How Women’s World Car of the Year Is Equalising The Motor World
by Sue Baker
Source: Womens World COTY
Those who spend their working lives writing about cars tend to be a rather testosterone-fuelled lot. Motoring journalism is full of wannabe-Clarksons with very strong petrolhead tendencies and Ferrari aspirations on a Ford Focus budget.
Even today, the majority of motor journalists are of the male gender. But not all – there are a few fantastic female motoring writers muscling in on the scene. Happily, there are plenty more now than when I first started as an automotive journalist, and often found myself being the only female on a car launch press trip.
Even so, it is somewhat bizarre that while almost half of all UK driving licence holders are women, their numbers are still so poorly represented amongst those who cover car news and write road test reports. We females remain a relatively rare breed on the motoring journalism scene and are hugely outnumbered by our male colleagues.
That is really no excuse, though, for a situation that prevailed as recently as five years ago.
World Car of the Year Awards
Back in 2009, someone suddenly noticed that the jury of the US-based World Car of the Year awards was entirely male. Not one female was included in the long list of judges. And so, that iniquity was the incentive for the formation of another, unrelated organisation: Women’s World Car of the Year.
The brainchild of New Zealand-based motoring writer Sandy Myhre, it was borne from that sense of injustice and has grown over the past five years to become home to an internationally respected panel. It comprises 23 female motoring journalists from 16 countries, from New Zealand to the US, and spanning every continent.
Britain is well represented. I am one of four UK-based judges, with three of us in England and one in Scotland. The jury of WWCOTY votes annually on the year’s release of new cars on a set of ten criteria. These range from drive quality to practicality, and include value for money, comfort, space and storage, fuel efficiency and other factors such as wow factor and sex appeal.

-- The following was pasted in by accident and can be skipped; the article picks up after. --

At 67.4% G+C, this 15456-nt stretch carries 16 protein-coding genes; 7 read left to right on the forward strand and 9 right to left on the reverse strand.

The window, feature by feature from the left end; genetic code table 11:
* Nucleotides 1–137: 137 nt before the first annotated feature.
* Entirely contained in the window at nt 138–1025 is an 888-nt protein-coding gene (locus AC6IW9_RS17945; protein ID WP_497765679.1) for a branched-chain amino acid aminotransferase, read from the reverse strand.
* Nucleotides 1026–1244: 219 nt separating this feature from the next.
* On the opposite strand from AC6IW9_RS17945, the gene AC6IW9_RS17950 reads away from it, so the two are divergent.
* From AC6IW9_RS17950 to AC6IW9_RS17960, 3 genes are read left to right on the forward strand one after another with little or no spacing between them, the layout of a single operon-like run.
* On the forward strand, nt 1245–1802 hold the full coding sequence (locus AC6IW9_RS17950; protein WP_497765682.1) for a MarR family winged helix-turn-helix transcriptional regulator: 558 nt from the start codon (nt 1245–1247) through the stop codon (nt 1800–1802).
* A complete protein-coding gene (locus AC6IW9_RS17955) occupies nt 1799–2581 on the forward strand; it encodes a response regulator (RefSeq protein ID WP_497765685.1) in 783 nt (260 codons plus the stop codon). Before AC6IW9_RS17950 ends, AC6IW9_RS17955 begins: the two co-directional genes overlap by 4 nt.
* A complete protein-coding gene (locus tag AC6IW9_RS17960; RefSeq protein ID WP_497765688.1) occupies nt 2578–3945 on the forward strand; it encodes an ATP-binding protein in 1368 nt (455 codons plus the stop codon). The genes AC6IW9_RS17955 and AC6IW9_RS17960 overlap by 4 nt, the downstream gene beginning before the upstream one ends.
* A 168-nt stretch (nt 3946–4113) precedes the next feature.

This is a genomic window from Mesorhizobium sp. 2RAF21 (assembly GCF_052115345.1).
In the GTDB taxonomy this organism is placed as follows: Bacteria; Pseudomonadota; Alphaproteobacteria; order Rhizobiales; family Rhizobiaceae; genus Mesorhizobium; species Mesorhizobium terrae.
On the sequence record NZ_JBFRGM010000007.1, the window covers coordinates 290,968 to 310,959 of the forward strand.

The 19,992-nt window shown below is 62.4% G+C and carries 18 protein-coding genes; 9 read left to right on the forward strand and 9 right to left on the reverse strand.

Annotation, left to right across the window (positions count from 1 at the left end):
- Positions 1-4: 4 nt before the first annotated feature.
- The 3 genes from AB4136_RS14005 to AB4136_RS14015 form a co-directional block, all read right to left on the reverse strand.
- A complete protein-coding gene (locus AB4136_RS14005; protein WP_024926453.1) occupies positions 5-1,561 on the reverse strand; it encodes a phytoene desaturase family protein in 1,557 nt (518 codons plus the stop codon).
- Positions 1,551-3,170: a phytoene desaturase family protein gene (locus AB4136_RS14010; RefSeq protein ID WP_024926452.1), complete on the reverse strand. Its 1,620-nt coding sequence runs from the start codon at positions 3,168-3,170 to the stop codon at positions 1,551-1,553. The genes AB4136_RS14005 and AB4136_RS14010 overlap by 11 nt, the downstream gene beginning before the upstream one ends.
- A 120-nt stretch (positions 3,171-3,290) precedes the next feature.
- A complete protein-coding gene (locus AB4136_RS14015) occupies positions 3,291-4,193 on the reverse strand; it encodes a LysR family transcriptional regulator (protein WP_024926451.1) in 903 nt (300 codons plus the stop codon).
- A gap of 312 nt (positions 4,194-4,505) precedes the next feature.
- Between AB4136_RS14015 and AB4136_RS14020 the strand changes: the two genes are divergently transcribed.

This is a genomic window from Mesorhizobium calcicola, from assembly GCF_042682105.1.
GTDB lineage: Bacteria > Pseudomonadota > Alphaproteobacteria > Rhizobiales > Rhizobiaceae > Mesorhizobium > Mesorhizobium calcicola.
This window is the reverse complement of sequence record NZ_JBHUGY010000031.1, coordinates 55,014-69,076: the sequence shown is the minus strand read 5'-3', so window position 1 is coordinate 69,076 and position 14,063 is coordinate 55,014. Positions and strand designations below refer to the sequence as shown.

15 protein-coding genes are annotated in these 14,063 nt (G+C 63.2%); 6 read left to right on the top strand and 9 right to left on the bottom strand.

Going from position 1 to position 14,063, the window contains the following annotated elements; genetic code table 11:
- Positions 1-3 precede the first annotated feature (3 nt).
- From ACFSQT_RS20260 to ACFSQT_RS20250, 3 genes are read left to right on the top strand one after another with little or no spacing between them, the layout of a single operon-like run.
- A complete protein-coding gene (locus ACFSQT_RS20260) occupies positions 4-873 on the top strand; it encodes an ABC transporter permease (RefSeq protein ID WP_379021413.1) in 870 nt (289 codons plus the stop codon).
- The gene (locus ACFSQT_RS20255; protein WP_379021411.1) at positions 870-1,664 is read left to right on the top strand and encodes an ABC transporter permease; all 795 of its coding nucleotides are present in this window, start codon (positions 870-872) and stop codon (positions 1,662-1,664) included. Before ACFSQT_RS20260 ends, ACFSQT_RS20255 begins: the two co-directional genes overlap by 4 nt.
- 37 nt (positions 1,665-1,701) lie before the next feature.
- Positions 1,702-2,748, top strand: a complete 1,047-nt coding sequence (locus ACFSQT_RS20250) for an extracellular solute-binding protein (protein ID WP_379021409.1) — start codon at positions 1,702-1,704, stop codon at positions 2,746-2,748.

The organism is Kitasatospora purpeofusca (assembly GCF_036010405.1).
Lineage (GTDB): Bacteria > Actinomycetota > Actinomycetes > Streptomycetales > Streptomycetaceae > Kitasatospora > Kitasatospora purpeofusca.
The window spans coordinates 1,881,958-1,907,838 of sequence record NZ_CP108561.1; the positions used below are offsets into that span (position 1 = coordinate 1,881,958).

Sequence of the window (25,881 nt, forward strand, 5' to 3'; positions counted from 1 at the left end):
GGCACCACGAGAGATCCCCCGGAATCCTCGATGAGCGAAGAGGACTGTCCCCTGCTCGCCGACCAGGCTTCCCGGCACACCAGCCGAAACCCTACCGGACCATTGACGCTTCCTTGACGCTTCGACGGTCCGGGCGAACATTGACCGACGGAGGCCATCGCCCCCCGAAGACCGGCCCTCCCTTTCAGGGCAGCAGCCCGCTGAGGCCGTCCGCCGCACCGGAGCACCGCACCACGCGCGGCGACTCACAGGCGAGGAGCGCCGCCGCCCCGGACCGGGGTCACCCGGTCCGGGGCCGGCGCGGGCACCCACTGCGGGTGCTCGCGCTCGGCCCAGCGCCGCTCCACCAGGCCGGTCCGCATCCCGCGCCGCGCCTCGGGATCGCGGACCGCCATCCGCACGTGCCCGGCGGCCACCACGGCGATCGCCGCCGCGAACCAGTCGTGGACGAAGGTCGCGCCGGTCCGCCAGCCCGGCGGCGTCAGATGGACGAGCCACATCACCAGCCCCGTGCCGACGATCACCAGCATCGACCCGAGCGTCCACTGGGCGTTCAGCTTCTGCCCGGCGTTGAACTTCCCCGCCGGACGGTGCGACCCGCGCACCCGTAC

The voting covers six categories of cars, from budget and family models to sports and luxury ones, plus SUVs and green models, with the highest scoring car from all the categories chosen as the overall winner.
The Results Are In
Last year the winning car was an eminently practical, fuel efficient little hatchback: the Ford Fiesta 1.0 EcoBoost. Ford was so delighted with its success that it invited the judging panel to Cologne to visit its engineering centre and present the victory trophy to its European chief executive, Barb Samardzich. Yes, the big cheese at Ford of Europe is a woman.
This year’s Women’s World Car of the Year awards have just been announced, with a rather different result. The model that percolated to the top of the pile this time is the Mercedes-Benz S-Class; a car that is just about as clever and technology-packed as you can currently find.
So which cars won in each category? The clear winner in the Budget Car voting was the Honda Jazz, and there was another clear victor in the Green Car voting: the Tesla Model S, the most convincing electric car currently available, albeit at a high price.
The Family Car winner was the Audi A3 by a narrow margin, just ahead of the Volkswagen Golf SV; and in the Sports Car category the Audi S3 was victorious, just ahead of the BMW M4. The closest vote of all was the SUV award. It was victory for the excellent Range Rover Sport, by a whisker in front of the Porsche Macan. Mercedes’ S-Class won the Luxury Car award, beating the Audi A8.
Although not part of the official results, the international panel of judges also chose their dream car from the year’s crop of new models. Here in the UK we can take national pride in the result. Chosen by Women’s World Car of the Year judges as the model they would most like to run away with: the Jaguar F-Type Coupe. That’s quite a coup for us Brits. It is also a sign that women motoring writers tend to be petrolheads too.
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